A blistering endeavor: Hiker plans 7,000-mile trek

Matt Liparulo will soon start a 7,300-mile journey when he starts hiking the Appalachian Trail. The Colorado Springs, Colo. resident will produce a photo journal during his two-year hike that will also include the Pacific Crest and Continental Divide trails.
Christian Murdock | MCT
Matt Liparulo will soon start a 7,300-mile journey when he starts hiking the Appalachian Trail. The Colorado Springs, Colo. resident will produce a photo journal during his two-year hike that will also include the Pacific Crest and Continental Divide trails.
Posted April 04, 2012, at 5:21 p.m.

If there’s a stereotype for the sort of hiker who sets out to walk the entire Appalachian Trail, Matt Liparulo fits it.

He left college, quit his job at Starbucks and, at 22, is searching for something in a wide-open future, and hopes to find it in the wilderness.

“I’ll probably be meeting a lot of people like me out there,” he said.

But when the Colorado Springs, Colo., man sets foot on the trail in Maine this spring, it will be only the beginning of a longer journey, one that will take him 7,000 miles through 22 states, on what is known as the Triple Crown of hiking: the Appalachian Trail, the Pacific Crest Trail and the Continental Divide Trail.

And he plans to document these journeys online, as much as spotty Internet coverage will allow, to let people know where he is and encourage them to get outside and experience the wilderness. He also hopes to turn the experience into a book.

Liparulo has started a website for his journey. He will post updates as often as Internet coverage allows and is soliciting donations for the venture.

“It is scary,” he said of tackling the wilderness alone — particularly since his longest previous backpacking trip was two days in the Rampart Range foothills near Colorado Springs.

But armed with a solid faith, belief in himself and a sturdy pair of boots, he said it can be done.

“I’ve got passion and faith. Everything I have done, I just set my mind to and did it,” said Liparulo, who said he became a born-again Christian a year ago.

“I do support him and I think he can do it,” said his mother, Jodi Liparulo. “It’s scary and it’s a big thing, but he just has such a passion about him.”

He got into hiking with friends a few years ago and started backpacking because he “wanted to keep walking out there.”

“We realized the further we walked, the more uniqueness we would find out here,” he said.

He read books by wilderness-roving writers and photographers, and with a father for a writer, local author Robert Liparulo, he felt drawn in that direction, too. He learned about the Triple Crown online.

But without friends willing to leave their jobs for such an undertaking, he knew he would have to go it alone.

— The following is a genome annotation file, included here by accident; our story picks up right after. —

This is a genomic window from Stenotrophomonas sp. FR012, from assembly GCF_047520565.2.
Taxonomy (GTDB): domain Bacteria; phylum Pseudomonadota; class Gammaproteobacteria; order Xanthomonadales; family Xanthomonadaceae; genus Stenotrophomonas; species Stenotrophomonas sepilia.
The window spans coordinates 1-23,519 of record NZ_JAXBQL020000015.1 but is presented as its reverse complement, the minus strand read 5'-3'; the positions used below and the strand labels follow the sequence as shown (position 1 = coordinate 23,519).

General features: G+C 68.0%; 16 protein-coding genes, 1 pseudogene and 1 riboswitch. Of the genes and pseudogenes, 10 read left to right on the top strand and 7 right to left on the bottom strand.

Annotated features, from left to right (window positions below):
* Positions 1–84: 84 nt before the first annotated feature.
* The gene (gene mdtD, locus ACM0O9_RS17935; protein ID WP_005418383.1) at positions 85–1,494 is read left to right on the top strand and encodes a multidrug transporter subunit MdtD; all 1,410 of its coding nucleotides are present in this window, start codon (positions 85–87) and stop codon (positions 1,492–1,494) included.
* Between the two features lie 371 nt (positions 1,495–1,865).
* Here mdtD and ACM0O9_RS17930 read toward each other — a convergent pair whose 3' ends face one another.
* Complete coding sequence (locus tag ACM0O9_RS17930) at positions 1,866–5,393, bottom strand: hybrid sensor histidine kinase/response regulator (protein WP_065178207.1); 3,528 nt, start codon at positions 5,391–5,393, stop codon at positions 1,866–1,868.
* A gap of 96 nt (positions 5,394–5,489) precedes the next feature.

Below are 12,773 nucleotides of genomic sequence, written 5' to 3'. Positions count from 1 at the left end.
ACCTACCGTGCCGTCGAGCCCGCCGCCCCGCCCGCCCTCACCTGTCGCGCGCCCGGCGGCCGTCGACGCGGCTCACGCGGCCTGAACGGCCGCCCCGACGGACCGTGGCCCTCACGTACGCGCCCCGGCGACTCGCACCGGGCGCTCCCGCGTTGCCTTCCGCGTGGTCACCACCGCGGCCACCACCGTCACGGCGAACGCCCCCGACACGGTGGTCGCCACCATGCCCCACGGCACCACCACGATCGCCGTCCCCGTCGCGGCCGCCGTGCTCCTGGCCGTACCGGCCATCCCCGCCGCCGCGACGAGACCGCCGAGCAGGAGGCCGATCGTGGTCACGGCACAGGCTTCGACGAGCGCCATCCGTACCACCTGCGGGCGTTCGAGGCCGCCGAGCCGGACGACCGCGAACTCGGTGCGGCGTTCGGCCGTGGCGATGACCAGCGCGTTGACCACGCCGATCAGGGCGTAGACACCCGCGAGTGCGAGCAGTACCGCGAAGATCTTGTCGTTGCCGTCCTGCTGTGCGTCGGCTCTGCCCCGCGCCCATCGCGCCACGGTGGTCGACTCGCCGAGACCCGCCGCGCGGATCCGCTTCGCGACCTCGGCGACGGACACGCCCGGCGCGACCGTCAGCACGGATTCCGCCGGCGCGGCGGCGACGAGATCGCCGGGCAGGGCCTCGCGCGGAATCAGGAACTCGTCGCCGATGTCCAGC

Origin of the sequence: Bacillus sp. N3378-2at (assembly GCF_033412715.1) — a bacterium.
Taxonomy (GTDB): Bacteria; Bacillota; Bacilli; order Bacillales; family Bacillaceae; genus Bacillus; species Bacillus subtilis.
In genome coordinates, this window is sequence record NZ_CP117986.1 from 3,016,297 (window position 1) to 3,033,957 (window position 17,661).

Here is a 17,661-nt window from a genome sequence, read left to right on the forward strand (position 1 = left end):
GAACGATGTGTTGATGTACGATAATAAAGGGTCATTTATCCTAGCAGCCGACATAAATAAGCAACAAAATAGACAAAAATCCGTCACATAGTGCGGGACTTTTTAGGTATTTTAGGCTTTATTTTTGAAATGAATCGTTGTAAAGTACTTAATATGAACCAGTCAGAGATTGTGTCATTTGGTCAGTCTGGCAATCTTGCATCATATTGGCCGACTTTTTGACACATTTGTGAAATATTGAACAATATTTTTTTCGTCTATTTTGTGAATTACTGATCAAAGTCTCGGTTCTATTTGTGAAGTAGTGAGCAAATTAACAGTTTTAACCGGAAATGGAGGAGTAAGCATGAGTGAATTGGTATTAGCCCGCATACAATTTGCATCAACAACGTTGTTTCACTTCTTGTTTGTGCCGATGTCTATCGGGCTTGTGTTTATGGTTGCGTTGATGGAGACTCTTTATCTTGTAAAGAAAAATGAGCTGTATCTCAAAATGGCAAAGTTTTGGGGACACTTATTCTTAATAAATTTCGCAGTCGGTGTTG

According to the American Long Distance Hiking Association West, only 155 people have ever completed all three trails.

After a spring of training, he’ll start with the Appalachian Trail in May because that’s the most-traveled, so he can meet other people and learn the ropes of long-distance hiking. He’s already learned a lot from talking to hikers online.

“You’re going to break down. You’re going to fall apart,” he was warned. But hikers also told him, “Two weeks on the trail and your body will be made for it.”

If all goes well, it will take four to five months to complete, ending in the verdant hills of north Georgia before the weather turns cold. He’ll take a few months off and in late winter of 2013 will embark on the Continental Divide Trail, hiking 3,100 miles from Mexico to Canada, including a long stretch through the heart of Colorado. He’ll shuttle west and pick up the Pacific Crest Trail and start the 2,600-mile journey through the Pacific Northwest, the Sierra Nevadas and the deserts of southern California.

It will take impeccable timing — too slow and he could find himself snowbound in the northern Rockies or the Cascades. So much time alone in the woods will also take a mental toll, though with a strong faith, Liparulo welcomes the solitude.

Said his mother, “He’s been like a nomad kind of guy in general, so he’s used to being by himself.”

She’ll worry about him and check his website constantly, but she’s proud of him for following his heart.

“It’s just his tender heart and I think it’s going to keep pushing him through it,” she said. “We can’t watch over our kids all the time. They’re meant to go out and take chances and take risks and it’s part of him growing up to be the man God means him to be.”

©2012 The Gazette (Colorado Springs, Colo.)

Visit The Gazette (Colorado Springs, Colo.) at www.gazette.com

Distributed by MCT Information Services

 

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